The QSO Party is 20 hours long overall, in two sections with a civilized break for sleep Saturday night. It goes from 4pm Saturday until 1am Sunday, then 9am Sunday until 8pm Sunday. Operate on CW, SSB and digital modes on 80-40-20-15-10 meters. For each QSO you’ll give your callsign, a signal report and your county/state. Top scorers can earn a plaque and everyone who makes 25 QSOs and sends in a log will get a certificate.
Last year we had logs from 179 New England stations and 300 more from around the country and world.
The full rules are here -> http://www.neqp.org/rules.html
The 2016 results were posted over the weekend and the results since 2002 are also available -> http://www.neqp.org/results.
It’s just about a month until the 2017 NEQP. Please make some QSOs even if you don’t want to send in a log.
Volunteer registration is open for the 2017 Boston Marathon! Sign up today on the BAA’s web site. You don’t need to specify any group name or passcode. Just make sure you request at least one ham radio assignment in your preferences. Once you get your application confirmation number, you’re all set.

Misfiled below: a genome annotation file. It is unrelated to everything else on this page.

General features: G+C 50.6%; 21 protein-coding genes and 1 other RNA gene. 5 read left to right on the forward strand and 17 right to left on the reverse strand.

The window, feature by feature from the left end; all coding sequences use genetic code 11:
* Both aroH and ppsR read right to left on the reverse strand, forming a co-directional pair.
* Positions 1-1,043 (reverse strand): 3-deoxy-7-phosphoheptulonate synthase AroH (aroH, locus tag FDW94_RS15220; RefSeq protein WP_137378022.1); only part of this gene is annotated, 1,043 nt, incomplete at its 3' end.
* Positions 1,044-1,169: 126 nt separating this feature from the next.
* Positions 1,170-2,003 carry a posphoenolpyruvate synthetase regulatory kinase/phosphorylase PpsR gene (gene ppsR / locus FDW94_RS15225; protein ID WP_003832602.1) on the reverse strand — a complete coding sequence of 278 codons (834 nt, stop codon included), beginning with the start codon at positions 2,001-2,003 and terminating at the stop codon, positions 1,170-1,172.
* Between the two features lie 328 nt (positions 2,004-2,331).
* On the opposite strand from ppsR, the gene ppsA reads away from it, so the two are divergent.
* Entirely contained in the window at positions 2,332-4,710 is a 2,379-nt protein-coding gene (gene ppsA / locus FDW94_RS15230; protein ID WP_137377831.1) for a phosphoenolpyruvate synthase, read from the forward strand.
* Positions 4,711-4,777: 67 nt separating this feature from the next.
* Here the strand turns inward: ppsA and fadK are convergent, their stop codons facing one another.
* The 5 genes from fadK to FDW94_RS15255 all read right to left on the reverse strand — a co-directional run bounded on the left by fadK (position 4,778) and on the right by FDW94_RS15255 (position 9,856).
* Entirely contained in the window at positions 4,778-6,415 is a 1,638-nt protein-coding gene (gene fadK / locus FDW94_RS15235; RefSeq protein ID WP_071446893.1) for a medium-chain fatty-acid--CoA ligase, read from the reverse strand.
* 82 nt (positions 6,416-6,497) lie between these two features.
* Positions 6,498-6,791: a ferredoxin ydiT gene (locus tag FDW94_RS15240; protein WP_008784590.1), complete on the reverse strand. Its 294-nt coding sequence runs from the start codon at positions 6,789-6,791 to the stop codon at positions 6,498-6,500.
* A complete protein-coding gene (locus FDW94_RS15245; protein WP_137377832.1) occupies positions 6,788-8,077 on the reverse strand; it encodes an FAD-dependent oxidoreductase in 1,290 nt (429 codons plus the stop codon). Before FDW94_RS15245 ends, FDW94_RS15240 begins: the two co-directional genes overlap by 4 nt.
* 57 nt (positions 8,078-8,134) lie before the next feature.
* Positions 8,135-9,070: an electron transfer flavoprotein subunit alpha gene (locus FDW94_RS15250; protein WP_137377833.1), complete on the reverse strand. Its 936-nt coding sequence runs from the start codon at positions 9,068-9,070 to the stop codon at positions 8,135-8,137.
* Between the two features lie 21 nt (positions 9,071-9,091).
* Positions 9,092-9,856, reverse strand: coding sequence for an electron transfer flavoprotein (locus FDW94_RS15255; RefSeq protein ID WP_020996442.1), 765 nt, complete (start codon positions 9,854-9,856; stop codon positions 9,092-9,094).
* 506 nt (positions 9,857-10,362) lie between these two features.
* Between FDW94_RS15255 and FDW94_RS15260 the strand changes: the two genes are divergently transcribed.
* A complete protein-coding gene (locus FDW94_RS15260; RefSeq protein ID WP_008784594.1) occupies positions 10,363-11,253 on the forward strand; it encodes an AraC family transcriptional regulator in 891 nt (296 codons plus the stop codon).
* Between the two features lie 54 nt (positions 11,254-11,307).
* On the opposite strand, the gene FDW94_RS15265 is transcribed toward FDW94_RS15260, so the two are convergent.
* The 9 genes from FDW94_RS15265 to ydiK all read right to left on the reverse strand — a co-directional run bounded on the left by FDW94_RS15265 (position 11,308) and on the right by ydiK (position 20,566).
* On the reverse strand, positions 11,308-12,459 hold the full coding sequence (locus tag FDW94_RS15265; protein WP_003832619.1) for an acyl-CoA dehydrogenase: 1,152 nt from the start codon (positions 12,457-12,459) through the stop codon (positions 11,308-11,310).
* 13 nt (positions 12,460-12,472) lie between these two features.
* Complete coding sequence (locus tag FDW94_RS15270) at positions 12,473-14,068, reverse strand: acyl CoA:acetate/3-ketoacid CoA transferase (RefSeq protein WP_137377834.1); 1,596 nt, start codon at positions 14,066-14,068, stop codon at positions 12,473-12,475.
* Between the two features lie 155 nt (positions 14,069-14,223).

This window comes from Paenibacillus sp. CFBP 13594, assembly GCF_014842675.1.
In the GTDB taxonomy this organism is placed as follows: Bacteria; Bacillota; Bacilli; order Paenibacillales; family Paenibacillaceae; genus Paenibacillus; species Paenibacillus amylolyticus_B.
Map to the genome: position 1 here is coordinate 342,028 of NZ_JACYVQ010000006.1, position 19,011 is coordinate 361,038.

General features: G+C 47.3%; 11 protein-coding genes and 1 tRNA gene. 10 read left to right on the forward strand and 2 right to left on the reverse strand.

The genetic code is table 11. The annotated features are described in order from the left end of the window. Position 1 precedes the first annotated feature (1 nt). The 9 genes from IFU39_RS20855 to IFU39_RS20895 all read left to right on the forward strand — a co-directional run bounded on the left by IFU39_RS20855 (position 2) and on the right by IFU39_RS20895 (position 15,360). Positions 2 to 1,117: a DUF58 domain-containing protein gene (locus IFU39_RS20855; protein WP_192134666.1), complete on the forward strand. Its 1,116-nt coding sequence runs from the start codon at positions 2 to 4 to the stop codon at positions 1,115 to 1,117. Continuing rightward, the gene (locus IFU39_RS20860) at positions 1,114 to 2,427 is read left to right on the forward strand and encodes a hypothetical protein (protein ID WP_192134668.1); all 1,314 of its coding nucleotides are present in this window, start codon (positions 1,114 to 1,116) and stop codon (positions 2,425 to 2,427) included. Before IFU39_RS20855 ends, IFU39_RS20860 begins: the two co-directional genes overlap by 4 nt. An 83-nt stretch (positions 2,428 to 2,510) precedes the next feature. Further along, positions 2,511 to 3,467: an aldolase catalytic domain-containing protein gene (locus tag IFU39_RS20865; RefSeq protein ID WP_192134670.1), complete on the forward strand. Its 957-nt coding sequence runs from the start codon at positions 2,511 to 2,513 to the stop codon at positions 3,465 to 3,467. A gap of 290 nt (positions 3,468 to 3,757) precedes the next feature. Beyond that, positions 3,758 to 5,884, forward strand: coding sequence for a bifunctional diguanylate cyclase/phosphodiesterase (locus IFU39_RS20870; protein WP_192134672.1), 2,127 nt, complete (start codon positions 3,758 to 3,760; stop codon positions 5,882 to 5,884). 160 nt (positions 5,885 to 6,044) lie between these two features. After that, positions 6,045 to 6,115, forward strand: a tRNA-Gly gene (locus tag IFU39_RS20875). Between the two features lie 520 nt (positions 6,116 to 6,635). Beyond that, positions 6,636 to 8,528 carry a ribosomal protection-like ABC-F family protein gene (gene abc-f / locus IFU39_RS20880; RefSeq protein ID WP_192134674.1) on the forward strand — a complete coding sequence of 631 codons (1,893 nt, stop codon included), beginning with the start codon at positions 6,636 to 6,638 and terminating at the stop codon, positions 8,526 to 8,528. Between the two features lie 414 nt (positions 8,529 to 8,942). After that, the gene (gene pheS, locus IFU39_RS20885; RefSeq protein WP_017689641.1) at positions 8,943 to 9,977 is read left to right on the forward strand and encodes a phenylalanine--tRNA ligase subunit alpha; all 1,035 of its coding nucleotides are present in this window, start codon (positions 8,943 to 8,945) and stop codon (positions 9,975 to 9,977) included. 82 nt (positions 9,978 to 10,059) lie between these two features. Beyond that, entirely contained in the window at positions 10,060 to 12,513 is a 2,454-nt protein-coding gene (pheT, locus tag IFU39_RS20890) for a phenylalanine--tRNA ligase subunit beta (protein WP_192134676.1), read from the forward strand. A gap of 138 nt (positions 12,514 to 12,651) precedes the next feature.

If you’re a returning volunteer, you’ll be asked to provide your BAA Volunteer Loyalty Number. You should’ve received that in a separate e-mail from the BAA today. There’s also a tool to look it up on the BAA volunteer site. If you still have trouble finding it, e-mail us and we can help you out.
Don’t delay! Volunteer registration closes in early February. Help us get the word out by forwarding this e-mail to your club and other hams who might like to volunteer. Most volunteers first learn about the event through word of mouth. If you know new amateurs who might like to join us, make sure to let them know about it. Even just a quick mention at your club meeting can be a big help.
If you have any questions about volunteer registration, or the 2017 Marathon generally, please get in touch anytime. Volunteering at the Marathon is a big job, and we appreciate the time and effort everyone puts into it. We’re happy to do what we can to make your work more comfortable or effective.
I look forward to seeing everyone again soon.
Thank you, and 73,
Brett Smith, AB1RL
for the Boston Marathon Communications Committee